Many dentists opt to incorporate their dental practice for various tax and business reasons. Now that professional corporations (PC) have been around for several years, many PC’s have accumulated cash/investments.

What are the tax consequences, if any, of having a PC which has accumulated cash?

Capital Gains Exemption:
One of the reasons to incorporate is the opportunity to utilize the $750,000 lifetime Capital Gains Exemption to shelter the profit from the sale of the PC shares. A PC which has accumulated cash/investments could disqualify the PC shares from being eligible for the Capital Gains Exemption.

The tax legislation has rules as to when PC shares qualify for this exemption. Among others, throughout the two years prior to the date the PC’s shares are sold, the PC must have less than 50% of its value in inactive (e.g. cash/other investment) assets.  Let’s say your PC shares are worth $800,000 and deal is closing on October 31, 2008. Your PC must have less than $400,000 ($800,000 x 50%) in inactive assets, such as cash, since November 1, 2006. In addition, on closing date, the PC must have less than 10% of its value in cash/inactive assets i.e. $80,000 ($800,000 x 10%).

How does the above affect you? Determine how much idle cash you can have in your PC, at least 2 years before selling your PC shares.  Hence, you must plan ahead, a minimum of two years, prior to selling your PC shares. There is a tax maneuver which you may be able to do, whereby you can get the tax benefits of the $750,000 Capital Gains Exemption while still retaining ownership of your PC shares, i.e. a phantom sale is created or as tax drones would say, the Capital Gains Exemption is “crystallized”. After you do this maneuver, you can accumulate cash inside your PC. Lastly, instead of selling shares, you could consider selling assets and then convert your PC into an investment company. However, this would mean that the PC will pay tax on the sale of assets, as there would not be any available exemption. One must compare the tax bill resulting from the PC paying out the excess cash with that arising from the sale of assets.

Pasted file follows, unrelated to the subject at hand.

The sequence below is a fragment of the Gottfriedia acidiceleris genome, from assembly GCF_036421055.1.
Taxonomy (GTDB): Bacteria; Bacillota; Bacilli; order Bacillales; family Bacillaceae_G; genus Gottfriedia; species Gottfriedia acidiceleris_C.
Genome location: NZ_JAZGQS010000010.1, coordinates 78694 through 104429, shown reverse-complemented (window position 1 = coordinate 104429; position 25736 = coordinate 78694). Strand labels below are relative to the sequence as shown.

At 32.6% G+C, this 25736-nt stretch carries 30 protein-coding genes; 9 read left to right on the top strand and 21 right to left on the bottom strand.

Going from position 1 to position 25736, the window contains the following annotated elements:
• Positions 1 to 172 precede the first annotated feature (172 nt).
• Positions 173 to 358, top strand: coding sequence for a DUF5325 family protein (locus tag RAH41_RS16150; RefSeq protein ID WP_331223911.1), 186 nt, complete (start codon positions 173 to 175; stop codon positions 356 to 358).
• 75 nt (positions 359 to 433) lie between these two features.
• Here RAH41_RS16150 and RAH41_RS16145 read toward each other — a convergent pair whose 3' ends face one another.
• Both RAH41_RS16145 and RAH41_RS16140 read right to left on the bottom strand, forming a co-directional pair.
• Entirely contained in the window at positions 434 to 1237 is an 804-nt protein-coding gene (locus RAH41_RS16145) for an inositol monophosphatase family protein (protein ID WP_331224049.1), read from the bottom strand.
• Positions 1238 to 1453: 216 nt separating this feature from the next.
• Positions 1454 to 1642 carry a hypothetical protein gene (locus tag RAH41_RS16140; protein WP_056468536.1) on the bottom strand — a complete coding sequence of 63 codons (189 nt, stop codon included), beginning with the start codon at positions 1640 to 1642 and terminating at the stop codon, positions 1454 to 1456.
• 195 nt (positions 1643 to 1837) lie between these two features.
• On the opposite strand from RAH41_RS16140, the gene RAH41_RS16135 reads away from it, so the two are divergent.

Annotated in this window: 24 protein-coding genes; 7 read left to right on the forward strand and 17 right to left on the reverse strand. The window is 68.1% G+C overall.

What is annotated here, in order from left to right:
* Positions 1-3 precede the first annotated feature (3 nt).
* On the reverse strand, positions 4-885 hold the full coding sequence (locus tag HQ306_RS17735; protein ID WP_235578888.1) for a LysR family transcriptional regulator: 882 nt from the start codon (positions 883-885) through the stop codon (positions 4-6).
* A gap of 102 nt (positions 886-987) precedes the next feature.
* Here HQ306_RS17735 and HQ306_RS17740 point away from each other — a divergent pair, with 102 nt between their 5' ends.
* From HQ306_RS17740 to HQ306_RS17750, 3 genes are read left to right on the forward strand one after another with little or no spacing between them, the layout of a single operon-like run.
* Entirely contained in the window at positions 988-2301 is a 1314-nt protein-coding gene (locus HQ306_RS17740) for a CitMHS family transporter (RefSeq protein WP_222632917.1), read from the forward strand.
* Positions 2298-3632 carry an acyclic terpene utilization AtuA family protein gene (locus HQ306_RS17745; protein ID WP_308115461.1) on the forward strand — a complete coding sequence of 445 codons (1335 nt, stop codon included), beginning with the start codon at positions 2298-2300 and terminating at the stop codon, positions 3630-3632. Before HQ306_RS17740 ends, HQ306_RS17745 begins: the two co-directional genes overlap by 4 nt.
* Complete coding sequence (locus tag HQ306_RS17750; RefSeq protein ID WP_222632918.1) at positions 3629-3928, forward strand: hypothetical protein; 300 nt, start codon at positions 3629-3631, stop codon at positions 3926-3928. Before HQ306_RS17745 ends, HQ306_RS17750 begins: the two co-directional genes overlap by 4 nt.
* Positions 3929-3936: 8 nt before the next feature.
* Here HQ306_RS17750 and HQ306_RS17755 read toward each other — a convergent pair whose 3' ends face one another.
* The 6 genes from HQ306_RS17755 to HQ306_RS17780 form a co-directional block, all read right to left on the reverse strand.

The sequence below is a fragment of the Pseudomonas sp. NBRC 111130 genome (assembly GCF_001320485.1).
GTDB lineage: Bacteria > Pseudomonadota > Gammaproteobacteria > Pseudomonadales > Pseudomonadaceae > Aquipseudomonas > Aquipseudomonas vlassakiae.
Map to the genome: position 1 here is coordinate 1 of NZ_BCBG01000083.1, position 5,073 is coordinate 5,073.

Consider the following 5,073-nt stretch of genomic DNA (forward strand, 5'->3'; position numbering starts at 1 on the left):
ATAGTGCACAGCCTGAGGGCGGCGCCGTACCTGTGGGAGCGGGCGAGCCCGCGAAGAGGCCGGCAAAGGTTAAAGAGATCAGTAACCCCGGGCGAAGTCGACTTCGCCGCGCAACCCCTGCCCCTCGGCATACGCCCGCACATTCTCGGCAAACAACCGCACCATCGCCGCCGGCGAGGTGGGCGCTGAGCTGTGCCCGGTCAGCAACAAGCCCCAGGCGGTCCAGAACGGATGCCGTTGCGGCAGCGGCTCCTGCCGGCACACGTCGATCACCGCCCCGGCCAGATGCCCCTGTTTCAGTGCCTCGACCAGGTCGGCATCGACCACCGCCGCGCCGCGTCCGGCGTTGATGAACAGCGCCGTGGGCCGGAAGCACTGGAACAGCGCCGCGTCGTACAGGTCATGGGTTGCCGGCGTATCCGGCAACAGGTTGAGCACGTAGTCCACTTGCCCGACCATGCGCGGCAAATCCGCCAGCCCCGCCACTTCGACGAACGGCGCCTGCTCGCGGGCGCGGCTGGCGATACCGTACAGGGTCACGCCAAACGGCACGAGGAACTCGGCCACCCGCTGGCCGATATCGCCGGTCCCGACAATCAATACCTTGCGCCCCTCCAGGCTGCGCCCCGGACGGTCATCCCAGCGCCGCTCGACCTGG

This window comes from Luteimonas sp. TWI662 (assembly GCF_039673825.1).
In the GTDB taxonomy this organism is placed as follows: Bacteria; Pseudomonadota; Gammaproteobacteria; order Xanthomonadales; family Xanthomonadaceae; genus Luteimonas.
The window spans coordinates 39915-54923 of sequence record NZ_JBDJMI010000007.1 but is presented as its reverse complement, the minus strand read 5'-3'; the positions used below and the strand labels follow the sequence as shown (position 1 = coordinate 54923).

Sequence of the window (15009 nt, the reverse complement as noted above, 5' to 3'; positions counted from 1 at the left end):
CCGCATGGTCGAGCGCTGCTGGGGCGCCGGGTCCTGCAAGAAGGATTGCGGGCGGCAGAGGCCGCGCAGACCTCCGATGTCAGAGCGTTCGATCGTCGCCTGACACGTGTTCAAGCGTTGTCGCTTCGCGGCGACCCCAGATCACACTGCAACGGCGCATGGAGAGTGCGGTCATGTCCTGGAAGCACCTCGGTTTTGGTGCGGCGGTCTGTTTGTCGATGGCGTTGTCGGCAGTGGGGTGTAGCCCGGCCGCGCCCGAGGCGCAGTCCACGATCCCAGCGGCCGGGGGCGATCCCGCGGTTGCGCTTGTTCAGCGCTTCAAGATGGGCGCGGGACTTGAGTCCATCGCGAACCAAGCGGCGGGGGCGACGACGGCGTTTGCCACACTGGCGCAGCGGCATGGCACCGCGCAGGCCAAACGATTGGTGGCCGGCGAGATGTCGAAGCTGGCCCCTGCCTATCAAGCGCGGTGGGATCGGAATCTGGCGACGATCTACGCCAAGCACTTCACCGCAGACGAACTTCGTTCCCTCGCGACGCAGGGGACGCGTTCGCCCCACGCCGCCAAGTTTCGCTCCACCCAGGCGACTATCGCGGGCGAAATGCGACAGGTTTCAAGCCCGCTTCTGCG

Corporate Tax Rate:
In general, a PC enjoys its first $400,000 profit (revenue less expenses) at a tax rate of 16.50%. The low tax rate of 16.5% only applies to profit generated from your dental business i.e. it might not apply to the investment income including interest on your professional corporation’s GIC’s and term deposits. The investment income earned by your PC is subjected to a tax rate of close to 50%. Yes, it is taxed slightly higher than if the investment income was earned in your personal hands. However, this disadvantage is partially offset by the fact that your PC had more money to invest in the first place than if the money was all paid to you.

If your spouse or children under 18 years old are shareholders of the PC, you may have to receive a minimum dividend in order to avoid any negative tax consequences. Tax drones call this corporate attribution.

To reduce cash inside your PC, you may extract money from your PC via one of the following means:

1. Salary – pay an annual salary to maximize your RRSP contribution of the following year
2. Dividend – pay dividends to yourself or family members who are shareholders and are in the low tax brackets
3. Buy equipment/building for your practice
4. Individual Pension Plan (IPP) – is a structure that allows PC to make tax-deductible contributions on behalf of their key employees (including the dentist) to fund their retirement.  Some benefits include:

a. Income earned inside an IPP is not taxed, until money is withdrawn from the IPP (similar to RRSP);
b. PC gets a full deduction on the contribution and you are not taxed until after you retire or withdraw money from the IPP;
c. Assets within the IPP will be protected from creditors;
d. The annual IPP maintenance fees paid by the PC are tax deductible; this is impossible with an RRSP; and
e. Possibly a higher limit than your RRSP.
5. Retirement Compensation Arrangement (RCA) – is another structure that allows PCs to make “supersized” tax deductible contributions on behalf of their key employees (including the dentist) to fund their retirement.  One major difference between an IPP and RCA is that an RCA typically provides for larger, tax deductible contributions to be paid by the PC on the dentist’s behalf.  Some of its benefits include:

a. Possibly tax savings if you choose to retire outside Canada or other low tax jurisdiction in Canada;
b. Assets inside an RCA are creditor-protected; and;
c. RCA contributions escape the 1.95% Ontario Employer Health Tax and probate fees.

A PC is an effective tax saving tool. A PC also has advantages and disadvantages.  Recognizing both the advantages and disadvantages inherent in a PC will help you to reduce your tax bill.